Letter to the Editor     November 2020  

Biochemical Findings in an Atypical Case of Kala Pathar (Paraphenylenediamine) Poisoning

By Waqas Hanif1, Mehreen Aftab Khan1, Muhammad Younas1

Affiliations

  1. Department of Chemical Pathology, Combined Military Hospital (CMH), Multan, Pakistan

Paraphenylenediamine (PPD) is an organic compound with chemical formula C6H4 (NH2)2. It is an aromatic amine, solid and white in color, which turns black on oxidation and is a main ingredient of many locally produced hair dyes.  PPD is highly toxic compound, which causes significant damage to tissues and induces hypersensitivity allergic reactions.1             It causes skeletal and cardiac muscle necrosis, causing renal tubular occlusion due to myoglobin casts. It is also directly toxic to renal tubules.2 Here, a case of acute PPD poisoning with atypical presentation is reported.  

A 24-year male presented in Trauma Centre with history of kala pathar ingestion 4 days back with suicidal intent. He had complaint of generalised myalgia and headache with decreased urine output.  Clinically, he was alert, well oriented and afebrile. There was no neck swelling.  His blood pressure was 150/110 mmHg; heart rate was 90 beats/min, and respiratory rate was 20 breaths/min.  Systemic examination was unremarkable except for muscle tenderness and rigidity. Total leukocyte count was 17.3×109/L (normal: 4 -11×109/L), with 95% neutrophils (normal: 55-70%). hemoglobin (Hb) was 12.7 g/dl (normal: 14–18 g/dl), red blood cell count was 4.43×1012/L (normal: 4.52-5.90×1012/L), platelet count, 184×109/L (normal:  150 to 400 × 109/L) and mean corpuscular volume (MCV) was 81.3 fL (normal: 80-95 fL). His Biochemical Profile was as follows (Table I).

Table I: Biochemical profile of the patient.

Serum biochemical markers

Level

Normal reference ranges

Serum urea

25.1 mmol/l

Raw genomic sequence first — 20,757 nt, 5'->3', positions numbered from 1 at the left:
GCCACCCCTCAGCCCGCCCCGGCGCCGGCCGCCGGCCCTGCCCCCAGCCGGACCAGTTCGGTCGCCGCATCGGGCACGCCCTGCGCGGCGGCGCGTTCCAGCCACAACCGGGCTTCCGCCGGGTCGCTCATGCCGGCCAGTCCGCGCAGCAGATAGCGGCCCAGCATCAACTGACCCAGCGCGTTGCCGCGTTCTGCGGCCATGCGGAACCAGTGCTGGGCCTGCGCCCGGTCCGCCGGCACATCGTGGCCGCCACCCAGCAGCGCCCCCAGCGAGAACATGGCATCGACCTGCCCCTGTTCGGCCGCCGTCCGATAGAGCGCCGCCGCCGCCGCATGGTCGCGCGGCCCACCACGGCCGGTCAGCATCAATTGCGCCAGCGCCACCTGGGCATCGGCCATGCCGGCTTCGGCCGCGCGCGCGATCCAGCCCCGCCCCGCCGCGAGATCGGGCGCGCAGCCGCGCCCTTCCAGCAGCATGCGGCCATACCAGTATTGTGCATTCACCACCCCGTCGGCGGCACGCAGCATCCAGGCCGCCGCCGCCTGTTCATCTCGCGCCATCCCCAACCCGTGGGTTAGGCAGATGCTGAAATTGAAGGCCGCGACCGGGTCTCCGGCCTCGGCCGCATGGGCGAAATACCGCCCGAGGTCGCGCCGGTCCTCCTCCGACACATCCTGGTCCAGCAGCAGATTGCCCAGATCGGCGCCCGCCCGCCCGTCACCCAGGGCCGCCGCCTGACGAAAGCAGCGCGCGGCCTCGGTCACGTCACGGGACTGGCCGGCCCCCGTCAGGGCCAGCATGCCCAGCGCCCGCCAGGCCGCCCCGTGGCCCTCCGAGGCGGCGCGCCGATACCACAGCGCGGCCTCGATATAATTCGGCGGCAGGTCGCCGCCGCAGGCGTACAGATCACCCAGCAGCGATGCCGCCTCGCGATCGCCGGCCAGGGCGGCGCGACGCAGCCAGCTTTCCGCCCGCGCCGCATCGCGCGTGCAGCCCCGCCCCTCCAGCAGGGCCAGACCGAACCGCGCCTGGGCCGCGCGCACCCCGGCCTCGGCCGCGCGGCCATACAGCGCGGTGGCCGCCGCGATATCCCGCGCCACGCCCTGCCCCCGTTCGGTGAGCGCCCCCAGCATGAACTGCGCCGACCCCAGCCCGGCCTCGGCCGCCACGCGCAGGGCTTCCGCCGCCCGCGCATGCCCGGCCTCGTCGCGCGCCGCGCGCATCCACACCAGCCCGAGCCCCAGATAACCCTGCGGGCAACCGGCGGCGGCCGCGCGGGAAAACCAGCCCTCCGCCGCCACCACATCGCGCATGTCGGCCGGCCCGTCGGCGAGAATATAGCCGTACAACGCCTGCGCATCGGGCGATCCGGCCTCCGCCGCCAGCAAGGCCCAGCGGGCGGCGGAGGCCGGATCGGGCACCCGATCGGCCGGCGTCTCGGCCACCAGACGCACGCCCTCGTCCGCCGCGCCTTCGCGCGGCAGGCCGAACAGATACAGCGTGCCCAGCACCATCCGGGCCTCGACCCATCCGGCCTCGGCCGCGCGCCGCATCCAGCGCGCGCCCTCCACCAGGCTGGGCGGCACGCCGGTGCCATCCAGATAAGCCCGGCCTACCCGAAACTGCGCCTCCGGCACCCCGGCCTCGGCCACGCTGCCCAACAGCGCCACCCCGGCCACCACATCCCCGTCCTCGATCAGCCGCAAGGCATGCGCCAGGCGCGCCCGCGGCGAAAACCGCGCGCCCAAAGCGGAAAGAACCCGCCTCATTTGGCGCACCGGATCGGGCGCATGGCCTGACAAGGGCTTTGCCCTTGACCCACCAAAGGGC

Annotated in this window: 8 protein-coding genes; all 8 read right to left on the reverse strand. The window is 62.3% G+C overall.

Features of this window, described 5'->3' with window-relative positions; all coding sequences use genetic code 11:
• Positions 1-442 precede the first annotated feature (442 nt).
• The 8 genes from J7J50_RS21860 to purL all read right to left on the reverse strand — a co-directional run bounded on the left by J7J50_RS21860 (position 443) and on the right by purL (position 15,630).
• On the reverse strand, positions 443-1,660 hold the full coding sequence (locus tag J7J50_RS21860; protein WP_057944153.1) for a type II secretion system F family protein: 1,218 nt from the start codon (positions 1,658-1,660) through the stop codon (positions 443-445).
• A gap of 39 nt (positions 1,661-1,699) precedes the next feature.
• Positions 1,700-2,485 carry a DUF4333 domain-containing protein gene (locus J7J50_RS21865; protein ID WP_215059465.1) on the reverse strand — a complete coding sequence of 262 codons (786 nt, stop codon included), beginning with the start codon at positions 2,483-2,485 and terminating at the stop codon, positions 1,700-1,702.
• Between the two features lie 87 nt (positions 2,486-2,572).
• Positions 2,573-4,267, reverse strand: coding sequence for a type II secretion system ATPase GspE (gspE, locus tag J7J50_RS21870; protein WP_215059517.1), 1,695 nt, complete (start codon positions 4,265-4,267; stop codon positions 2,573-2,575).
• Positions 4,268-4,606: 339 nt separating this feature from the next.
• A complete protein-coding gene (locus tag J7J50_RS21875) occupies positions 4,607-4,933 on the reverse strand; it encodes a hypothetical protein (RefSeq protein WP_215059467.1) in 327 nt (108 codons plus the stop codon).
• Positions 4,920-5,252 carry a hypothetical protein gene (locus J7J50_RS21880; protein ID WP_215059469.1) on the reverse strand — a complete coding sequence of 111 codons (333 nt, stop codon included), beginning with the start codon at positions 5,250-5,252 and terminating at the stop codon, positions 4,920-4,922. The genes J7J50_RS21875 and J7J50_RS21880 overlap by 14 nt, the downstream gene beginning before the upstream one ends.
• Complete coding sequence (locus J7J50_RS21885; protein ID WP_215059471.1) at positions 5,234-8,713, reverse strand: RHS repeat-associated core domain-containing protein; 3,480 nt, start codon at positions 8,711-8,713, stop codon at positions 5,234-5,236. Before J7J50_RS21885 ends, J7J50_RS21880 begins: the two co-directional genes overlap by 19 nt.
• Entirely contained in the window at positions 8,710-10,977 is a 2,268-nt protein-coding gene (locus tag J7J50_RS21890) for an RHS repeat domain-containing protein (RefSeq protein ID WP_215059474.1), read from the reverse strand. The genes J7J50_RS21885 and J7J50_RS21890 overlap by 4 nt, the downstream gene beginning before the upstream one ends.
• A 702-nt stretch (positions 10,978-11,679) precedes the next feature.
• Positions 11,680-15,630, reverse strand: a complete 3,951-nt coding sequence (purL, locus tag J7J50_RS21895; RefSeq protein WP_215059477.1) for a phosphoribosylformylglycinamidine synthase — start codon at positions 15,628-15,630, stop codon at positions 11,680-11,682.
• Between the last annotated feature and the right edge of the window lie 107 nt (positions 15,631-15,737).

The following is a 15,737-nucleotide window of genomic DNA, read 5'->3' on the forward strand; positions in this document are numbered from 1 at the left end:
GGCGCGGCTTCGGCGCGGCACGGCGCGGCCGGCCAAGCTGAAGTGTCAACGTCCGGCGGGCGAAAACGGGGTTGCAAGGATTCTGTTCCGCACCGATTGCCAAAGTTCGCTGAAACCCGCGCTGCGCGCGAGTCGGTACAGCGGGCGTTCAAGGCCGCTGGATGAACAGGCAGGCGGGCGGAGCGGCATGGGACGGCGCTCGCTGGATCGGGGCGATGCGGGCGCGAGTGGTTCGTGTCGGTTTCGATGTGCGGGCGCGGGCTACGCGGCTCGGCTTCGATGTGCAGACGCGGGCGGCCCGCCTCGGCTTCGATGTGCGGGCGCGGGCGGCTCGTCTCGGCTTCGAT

1.2-3 mmol/L

Serum potassium

5.7 mmol/l

3.5-5 mmol/L

Serum CPK

532,600 U/L

25-200 U/L

Serum AST

12183   U/L

5-30 U/L

Serum creatinine

614 μmol/L

53-106 μmol/L

Serum sodium

128 mmol/l

135-145 mmol/L

Serum CK-MB

5146     U/L

5-25 U/L

Serum LDH

38844  U/L

50-150 U/L

CPK: Creatinine phosphokinase, AST: Aspartate aminotransferase, LDH: Lactate dehydrogenase.

A diagnosis of acute PPD poisoning was made, based on history of ingestion and clinical signs and symptoms. Patient had severe rhabdomyolysis, acute kidney injury and acute liver injury. His urine output was nil on urinary catheterisation. He remained hypertensive and his condition deteriorated.  Hemodialysis was started and he was given supportive care. Intravenous (IV) fluids, corticosteroids and bicarbonate were given. Renal biopsy was performed on 12th day of admission and showed moderate acute tubular necrosis and neutrophilic and eosinophilic infiltrates in the interstitium. After multiple sessions of dialysis over the course of 18 days of hospital admission, his urine output remained nil. His overall condition improved and he requested to be discharged. At the time of discharge, his blood pressure was 140/90 and he still had no urine output. He was prescribed antihypertensives, and advised hemodialysis thrice weekly. During follow-up, his urine output and kidney functions slowly improved to normal and hemodialysis was stopped.